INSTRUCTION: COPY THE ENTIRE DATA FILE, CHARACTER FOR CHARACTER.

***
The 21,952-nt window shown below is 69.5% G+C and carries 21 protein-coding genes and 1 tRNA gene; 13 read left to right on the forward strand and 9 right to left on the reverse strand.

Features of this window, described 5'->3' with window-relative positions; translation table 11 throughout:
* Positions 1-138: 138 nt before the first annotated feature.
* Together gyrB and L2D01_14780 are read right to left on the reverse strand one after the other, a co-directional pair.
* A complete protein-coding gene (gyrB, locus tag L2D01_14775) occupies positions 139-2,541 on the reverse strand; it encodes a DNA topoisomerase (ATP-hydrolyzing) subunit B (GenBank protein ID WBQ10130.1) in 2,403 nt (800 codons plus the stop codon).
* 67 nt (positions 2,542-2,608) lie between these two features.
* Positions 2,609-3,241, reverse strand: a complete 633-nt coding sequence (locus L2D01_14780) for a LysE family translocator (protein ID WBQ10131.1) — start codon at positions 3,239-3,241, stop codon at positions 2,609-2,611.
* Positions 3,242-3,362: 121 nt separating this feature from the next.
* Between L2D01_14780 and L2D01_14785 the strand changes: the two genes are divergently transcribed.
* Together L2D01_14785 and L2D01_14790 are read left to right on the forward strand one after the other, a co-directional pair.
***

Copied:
The 21,952-nt window shown below is 69.5% G+C and carries 21 protein-coding genes and 1 tRNA gene; 13 read left to right on the forward strand and 9 right to left on the reverse strand.

Features of this window, described 5'->3' with window-relative positions; translation table 11 throughout:
* Positions 1-138: 138 nt before the first annotated feature.
* Together gyrB and L2D01_14780 are read right to left on the reverse strand one after the other, a co-directional pair.
* A complete protein-coding gene (gyrB, locus tag L2D01_14775) occupies positions 139-2,541 on the reverse strand; it encodes a DNA topoisomerase (ATP-hydrolyzing) subunit B (GenBank protein ID WBQ10130.1) in 2,403 nt (800 codons plus the stop codon).
* 67 nt (positions 2,542-2,608) lie between these two features.
* Positions 2,609-3,241, reverse strand: a complete 633-nt coding sequence (locus L2D01_14780) for a LysE family translocator (protein ID WBQ10131.1) — start codon at positions 3,239-3,241, stop codon at positions 2,609-2,611.
* Positions 3,242-3,362: 121 nt separating this feature from the next.
* Between L2D01_14780 and L2D01_14785 the strand changes: the two genes are divergently transcribed.
* Together L2D01_14785 and L2D01_14790 are read left to right on the forward strand one after the other, a co-directional pair.